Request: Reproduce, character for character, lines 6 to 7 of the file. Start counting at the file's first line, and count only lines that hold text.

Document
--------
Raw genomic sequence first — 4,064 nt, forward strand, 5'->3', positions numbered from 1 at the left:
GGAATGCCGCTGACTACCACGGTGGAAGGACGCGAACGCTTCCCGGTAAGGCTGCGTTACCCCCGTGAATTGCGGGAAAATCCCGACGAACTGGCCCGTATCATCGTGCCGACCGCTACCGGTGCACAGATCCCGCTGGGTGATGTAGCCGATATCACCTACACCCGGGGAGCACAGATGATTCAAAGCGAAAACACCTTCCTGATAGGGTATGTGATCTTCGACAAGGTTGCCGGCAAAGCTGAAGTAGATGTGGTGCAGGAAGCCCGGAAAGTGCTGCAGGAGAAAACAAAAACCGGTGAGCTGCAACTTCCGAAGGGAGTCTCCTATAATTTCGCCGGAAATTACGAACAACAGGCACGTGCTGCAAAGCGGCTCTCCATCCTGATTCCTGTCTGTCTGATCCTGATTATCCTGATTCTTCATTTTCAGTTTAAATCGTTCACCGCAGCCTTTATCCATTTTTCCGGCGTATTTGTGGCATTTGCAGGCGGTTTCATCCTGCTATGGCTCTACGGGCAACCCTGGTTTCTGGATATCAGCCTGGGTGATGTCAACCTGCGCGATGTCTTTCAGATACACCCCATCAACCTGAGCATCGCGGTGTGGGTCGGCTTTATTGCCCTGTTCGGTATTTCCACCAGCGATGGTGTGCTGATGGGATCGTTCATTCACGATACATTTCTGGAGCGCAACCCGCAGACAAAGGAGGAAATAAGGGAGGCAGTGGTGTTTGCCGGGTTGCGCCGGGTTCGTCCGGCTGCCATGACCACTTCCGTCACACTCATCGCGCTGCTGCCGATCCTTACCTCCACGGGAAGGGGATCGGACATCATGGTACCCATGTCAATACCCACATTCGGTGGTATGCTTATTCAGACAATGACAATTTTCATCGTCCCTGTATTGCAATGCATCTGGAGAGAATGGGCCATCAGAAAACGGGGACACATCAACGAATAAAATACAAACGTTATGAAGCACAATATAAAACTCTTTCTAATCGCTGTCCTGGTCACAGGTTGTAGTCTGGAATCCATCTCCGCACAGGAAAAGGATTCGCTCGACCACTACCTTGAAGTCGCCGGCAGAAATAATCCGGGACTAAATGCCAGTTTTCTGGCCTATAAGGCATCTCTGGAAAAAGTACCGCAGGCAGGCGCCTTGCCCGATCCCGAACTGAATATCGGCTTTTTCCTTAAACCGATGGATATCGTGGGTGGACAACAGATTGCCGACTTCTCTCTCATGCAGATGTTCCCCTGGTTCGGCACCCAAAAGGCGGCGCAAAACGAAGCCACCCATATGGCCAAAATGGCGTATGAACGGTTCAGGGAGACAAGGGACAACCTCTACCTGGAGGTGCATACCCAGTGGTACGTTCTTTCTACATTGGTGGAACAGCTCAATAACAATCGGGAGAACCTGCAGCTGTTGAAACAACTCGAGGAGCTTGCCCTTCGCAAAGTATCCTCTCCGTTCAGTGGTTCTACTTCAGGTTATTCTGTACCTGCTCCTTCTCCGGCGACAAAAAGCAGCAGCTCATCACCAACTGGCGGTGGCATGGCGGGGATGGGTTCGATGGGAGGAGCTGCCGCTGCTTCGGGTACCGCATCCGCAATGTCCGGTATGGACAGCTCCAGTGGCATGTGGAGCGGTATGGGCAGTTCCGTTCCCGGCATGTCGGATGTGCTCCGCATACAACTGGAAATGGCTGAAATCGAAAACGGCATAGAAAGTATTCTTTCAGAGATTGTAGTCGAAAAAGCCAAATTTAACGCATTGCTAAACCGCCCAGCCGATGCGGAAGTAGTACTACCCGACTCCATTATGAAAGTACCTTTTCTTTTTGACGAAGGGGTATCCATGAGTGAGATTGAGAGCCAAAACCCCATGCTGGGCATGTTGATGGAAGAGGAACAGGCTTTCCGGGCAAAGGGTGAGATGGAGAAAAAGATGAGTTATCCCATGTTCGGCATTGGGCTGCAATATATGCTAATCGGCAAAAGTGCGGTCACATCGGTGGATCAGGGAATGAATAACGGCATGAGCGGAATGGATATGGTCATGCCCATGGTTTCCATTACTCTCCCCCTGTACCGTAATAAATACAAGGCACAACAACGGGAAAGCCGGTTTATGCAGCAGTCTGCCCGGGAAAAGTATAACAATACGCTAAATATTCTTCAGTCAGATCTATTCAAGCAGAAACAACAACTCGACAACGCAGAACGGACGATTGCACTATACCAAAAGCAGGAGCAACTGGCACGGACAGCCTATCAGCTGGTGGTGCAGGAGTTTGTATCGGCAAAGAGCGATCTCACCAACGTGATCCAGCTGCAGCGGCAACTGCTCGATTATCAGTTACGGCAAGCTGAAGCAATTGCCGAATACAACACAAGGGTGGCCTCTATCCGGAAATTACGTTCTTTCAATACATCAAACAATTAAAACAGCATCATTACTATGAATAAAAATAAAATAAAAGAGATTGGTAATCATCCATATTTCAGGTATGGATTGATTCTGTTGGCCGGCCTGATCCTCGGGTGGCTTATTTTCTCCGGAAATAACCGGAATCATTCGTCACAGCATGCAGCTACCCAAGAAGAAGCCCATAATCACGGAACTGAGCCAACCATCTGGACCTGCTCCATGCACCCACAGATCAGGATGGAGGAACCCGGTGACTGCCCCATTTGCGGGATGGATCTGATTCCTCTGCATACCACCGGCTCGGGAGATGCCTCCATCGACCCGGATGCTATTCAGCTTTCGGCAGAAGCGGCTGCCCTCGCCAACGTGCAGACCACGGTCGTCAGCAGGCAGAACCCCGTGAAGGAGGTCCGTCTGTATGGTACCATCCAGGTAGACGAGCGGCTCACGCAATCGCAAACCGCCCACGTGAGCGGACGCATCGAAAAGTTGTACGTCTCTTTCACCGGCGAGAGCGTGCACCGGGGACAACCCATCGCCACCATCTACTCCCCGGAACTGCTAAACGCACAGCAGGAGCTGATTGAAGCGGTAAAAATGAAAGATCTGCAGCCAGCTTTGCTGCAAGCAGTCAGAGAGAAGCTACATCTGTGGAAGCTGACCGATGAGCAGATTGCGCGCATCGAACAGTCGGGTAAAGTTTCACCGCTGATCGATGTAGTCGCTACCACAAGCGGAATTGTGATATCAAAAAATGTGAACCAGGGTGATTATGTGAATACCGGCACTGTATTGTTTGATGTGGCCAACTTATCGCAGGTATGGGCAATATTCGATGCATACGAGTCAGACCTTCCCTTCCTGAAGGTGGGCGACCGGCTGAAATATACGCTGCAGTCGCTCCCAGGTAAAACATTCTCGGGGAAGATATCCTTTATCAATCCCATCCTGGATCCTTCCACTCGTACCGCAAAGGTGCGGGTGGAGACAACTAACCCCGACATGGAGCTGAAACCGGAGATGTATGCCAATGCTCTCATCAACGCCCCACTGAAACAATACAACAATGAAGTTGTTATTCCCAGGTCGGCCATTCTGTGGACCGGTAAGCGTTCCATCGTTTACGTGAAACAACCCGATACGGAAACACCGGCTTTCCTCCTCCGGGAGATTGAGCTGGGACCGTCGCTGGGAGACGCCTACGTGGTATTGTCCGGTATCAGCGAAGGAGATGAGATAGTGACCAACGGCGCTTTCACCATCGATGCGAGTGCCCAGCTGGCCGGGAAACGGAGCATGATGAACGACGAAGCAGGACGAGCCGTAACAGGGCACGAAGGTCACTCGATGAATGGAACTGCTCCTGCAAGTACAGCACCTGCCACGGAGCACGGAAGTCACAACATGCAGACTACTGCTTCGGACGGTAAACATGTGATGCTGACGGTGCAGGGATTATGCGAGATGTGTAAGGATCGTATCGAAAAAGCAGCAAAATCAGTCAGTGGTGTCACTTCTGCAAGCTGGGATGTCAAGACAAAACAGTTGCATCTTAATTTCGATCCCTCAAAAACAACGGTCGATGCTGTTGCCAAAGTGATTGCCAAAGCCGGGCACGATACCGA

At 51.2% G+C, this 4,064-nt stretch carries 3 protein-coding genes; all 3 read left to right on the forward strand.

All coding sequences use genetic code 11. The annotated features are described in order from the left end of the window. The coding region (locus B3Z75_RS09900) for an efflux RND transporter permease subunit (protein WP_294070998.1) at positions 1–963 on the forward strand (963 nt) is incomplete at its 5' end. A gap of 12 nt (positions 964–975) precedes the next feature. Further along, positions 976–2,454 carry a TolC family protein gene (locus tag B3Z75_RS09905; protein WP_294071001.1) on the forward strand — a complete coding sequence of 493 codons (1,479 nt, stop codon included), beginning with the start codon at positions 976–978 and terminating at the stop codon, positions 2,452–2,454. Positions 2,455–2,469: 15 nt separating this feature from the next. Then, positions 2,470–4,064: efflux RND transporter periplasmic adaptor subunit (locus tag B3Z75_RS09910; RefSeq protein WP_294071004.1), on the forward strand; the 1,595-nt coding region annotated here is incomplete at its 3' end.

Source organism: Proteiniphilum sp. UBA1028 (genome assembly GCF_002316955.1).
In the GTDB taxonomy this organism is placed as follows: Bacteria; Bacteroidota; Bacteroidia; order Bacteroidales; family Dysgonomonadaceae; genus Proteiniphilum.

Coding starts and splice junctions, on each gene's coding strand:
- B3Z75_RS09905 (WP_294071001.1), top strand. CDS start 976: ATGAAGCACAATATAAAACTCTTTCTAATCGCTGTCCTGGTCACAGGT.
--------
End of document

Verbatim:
In the GTDB taxonomy this organism is placed as follows: Bacteria; Bacteroidota; Bacteroidia; order Bacteroidales; family Dysgonomonadaceae; genus Proteiniphilum.

Coding starts and splice junctions, on each gene's coding strand: